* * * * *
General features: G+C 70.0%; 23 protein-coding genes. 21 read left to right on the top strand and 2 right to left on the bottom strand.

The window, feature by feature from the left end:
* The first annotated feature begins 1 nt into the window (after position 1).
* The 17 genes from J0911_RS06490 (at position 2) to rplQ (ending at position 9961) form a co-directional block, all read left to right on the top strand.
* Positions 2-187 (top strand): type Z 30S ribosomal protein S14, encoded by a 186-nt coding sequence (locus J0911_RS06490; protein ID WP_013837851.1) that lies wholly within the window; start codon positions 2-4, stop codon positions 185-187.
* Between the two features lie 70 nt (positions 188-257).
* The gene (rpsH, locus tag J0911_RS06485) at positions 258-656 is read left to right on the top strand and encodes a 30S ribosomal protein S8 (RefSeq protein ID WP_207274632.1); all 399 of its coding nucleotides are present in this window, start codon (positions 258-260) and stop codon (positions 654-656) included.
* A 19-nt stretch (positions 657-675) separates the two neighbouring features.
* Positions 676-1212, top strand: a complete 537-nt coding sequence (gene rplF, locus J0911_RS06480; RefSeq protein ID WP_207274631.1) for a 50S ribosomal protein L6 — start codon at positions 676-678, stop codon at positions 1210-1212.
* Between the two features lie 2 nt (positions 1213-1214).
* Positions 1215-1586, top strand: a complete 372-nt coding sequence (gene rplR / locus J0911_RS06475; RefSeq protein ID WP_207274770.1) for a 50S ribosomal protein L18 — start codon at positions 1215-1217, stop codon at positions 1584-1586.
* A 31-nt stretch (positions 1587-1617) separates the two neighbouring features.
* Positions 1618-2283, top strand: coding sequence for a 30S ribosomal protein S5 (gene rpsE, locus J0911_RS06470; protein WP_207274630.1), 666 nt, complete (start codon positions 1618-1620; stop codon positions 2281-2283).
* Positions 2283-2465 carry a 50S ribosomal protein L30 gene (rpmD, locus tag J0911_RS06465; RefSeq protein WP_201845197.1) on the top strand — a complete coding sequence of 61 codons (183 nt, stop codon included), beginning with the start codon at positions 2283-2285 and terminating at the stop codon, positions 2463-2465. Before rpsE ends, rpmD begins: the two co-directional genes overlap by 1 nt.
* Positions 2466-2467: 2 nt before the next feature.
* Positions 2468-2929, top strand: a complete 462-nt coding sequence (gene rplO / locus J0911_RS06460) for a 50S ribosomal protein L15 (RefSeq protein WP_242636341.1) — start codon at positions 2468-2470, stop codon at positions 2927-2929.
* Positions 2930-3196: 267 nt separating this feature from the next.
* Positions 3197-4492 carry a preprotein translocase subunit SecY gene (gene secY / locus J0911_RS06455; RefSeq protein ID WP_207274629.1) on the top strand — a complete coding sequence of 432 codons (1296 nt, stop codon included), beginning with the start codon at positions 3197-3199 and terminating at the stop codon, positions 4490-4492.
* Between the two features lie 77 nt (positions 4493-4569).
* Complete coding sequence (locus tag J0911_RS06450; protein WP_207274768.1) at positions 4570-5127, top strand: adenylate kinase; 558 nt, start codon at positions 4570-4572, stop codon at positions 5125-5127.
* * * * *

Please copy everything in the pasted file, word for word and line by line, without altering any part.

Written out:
General features: G+C 70.0%; 23 protein-coding genes. 21 read left to right on the top strand and 2 right to left on the bottom strand.

The window, feature by feature from the left end:
* The first annotated feature begins 1 nt into the window (after position 1).
* The 17 genes from J0911_RS06490 (at position 2) to rplQ (ending at position 9961) form a co-directional block, all read left to right on the top strand.
* Positions 2-187 (top strand): type Z 30S ribosomal protein S14, encoded by a 186-nt coding sequence (locus J0911_RS06490; protein ID WP_013837851.1) that lies wholly within the window; start codon positions 2-4, stop codon positions 185-187.
* Between the two features lie 70 nt (positions 188-257).
* The gene (rpsH, locus tag J0911_RS06485) at positions 258-656 is read left to right on the top strand and encodes a 30S ribosomal protein S8 (RefSeq protein ID WP_207274632.1); all 399 of its coding nucleotides are present in this window, start codon (positions 258-260) and stop codon (positions 654-656) included.
* A 19-nt stretch (positions 657-675) separates the two neighbouring features.
* Positions 676-1212, top strand: a complete 537-nt coding sequence (gene rplF, locus J0911_RS06480; RefSeq protein ID WP_207274631.1) for a 50S ribosomal protein L6 — start codon at positions 676-678, stop codon at positions 1210-1212.
* Between the two features lie 2 nt (positions 1213-1214).
* Positions 1215-1586, top strand: a complete 372-nt coding sequence (gene rplR / locus J0911_RS06475; RefSeq protein ID WP_207274770.1) for a 50S ribosomal protein L18 — start codon at positions 1215-1217, stop codon at positions 1584-1586.
* A 31-nt stretch (positions 1587-1617) separates the two neighbouring features.
* Positions 1618-2283, top strand: coding sequence for a 30S ribosomal protein S5 (gene rpsE, locus J0911_RS06470; protein WP_207274630.1), 666 nt, complete (start codon positions 1618-1620; stop codon positions 2281-2283).
* Positions 2283-2465 carry a 50S ribosomal protein L30 gene (rpmD, locus tag J0911_RS06465; RefSeq protein WP_201845197.1) on the top strand — a complete coding sequence of 61 codons (183 nt, stop codon included), beginning with the start codon at positions 2283-2285 and terminating at the stop codon, positions 2463-2465. Before rpsE ends, rpmD begins: the two co-directional genes overlap by 1 nt.
* Positions 2466-2467: 2 nt before the next feature.
* Positions 2468-2929, top strand: a complete 462-nt coding sequence (gene rplO / locus J0911_RS06460) for a 50S ribosomal protein L15 (RefSeq protein WP_242636341.1) — start codon at positions 2468-2470, stop codon at positions 2927-2929.
* Positions 2930-3196: 267 nt separating this feature from the next.
* Positions 3197-4492 carry a preprotein translocase subunit SecY gene (gene secY / locus J0911_RS06455; RefSeq protein ID WP_207274629.1) on the top strand — a complete coding sequence of 432 codons (1296 nt, stop codon included), beginning with the start codon at positions 3197-3199 and terminating at the stop codon, positions 4490-4492.
* Between the two features lie 77 nt (positions 4493-4569).
* Complete coding sequence (locus tag J0911_RS06450; protein WP_207274768.1) at positions 4570-5127, top strand: adenylate kinase; 558 nt, start codon at positions 4570-4572, stop codon at positions 5125-5127.